"Conservative activists are preparing to do battle with allies of Sen. John McCain in advance of September's Republican National Convention, hoping to prevent his views on global warming, immigration, stem cell research and campaign finance from becoming enshrined in the party's official declaration of principles."
The McCain folks, of course, would probably prefer that these conservatives trouble-makers just keep their mouths closed. After all, they would argue, causing trouble today would only help ensure Obama wins in November.
But this argument is made every four years by supporters of the party nominee (this, by the way, was even true of some of Reagan's people). So why fight? As Morton Blackwell -- one of the conservative leaders always fighting to keep the GOP plank conservative -- often says, "nothing moves in politics unless it's pushed."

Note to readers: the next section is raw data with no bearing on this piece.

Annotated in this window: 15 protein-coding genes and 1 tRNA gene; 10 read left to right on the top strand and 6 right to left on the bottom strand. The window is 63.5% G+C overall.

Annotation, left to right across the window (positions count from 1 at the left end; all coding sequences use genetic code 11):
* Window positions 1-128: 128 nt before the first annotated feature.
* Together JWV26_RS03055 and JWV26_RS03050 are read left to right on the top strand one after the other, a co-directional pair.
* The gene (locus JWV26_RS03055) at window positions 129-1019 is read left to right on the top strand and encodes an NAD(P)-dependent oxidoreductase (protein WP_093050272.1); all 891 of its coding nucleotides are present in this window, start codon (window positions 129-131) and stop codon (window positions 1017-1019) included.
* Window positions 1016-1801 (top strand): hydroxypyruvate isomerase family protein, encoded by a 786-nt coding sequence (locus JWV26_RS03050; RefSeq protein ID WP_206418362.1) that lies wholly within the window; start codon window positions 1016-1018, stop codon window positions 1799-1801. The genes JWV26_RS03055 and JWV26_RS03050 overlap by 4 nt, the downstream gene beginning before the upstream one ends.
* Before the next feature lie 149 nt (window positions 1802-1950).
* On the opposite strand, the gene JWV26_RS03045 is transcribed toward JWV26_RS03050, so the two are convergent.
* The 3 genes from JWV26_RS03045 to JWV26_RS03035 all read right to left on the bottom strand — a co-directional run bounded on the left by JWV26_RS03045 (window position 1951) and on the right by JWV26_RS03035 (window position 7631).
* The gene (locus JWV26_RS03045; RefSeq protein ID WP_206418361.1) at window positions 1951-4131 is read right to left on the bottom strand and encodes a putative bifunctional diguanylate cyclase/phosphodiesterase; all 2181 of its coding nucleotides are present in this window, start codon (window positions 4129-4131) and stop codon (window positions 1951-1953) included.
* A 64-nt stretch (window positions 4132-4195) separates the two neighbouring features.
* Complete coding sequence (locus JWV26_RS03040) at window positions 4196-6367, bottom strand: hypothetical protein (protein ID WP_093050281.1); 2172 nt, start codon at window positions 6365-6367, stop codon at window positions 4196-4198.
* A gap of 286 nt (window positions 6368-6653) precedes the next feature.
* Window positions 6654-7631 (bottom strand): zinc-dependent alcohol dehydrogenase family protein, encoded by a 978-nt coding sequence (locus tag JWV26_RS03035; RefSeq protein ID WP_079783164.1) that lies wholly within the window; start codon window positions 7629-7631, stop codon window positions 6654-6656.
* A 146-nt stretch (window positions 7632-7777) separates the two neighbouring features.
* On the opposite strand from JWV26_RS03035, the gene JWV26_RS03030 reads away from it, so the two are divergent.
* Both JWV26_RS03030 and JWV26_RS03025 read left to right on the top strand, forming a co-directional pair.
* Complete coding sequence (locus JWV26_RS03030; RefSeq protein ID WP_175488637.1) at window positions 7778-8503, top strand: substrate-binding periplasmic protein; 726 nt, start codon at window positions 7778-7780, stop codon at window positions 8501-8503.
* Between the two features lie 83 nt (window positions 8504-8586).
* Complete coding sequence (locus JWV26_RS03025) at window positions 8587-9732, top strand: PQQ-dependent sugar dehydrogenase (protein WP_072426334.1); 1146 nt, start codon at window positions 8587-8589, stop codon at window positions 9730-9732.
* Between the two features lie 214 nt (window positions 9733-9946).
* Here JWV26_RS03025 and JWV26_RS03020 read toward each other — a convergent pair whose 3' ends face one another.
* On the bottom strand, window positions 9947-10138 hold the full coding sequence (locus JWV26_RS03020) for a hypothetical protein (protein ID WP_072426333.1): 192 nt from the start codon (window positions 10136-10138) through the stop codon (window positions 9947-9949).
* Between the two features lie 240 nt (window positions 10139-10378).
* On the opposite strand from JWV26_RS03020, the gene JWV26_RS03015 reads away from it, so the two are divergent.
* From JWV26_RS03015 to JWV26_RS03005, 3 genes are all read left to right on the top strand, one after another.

Simply put, if conservatives are "good soldiers" and always put their interests aside "for the good of the party," they will slowly see the party lurch further and further leftward until we eventually don't recognize the GOP at all.
While conservatives and Republicans can -- and do -- work together, they should not confuse their roles. The role of the Republican Party is to elect Republicans. The role of conservatives is to advance a conservative agenda. And that often times means having to fight for it.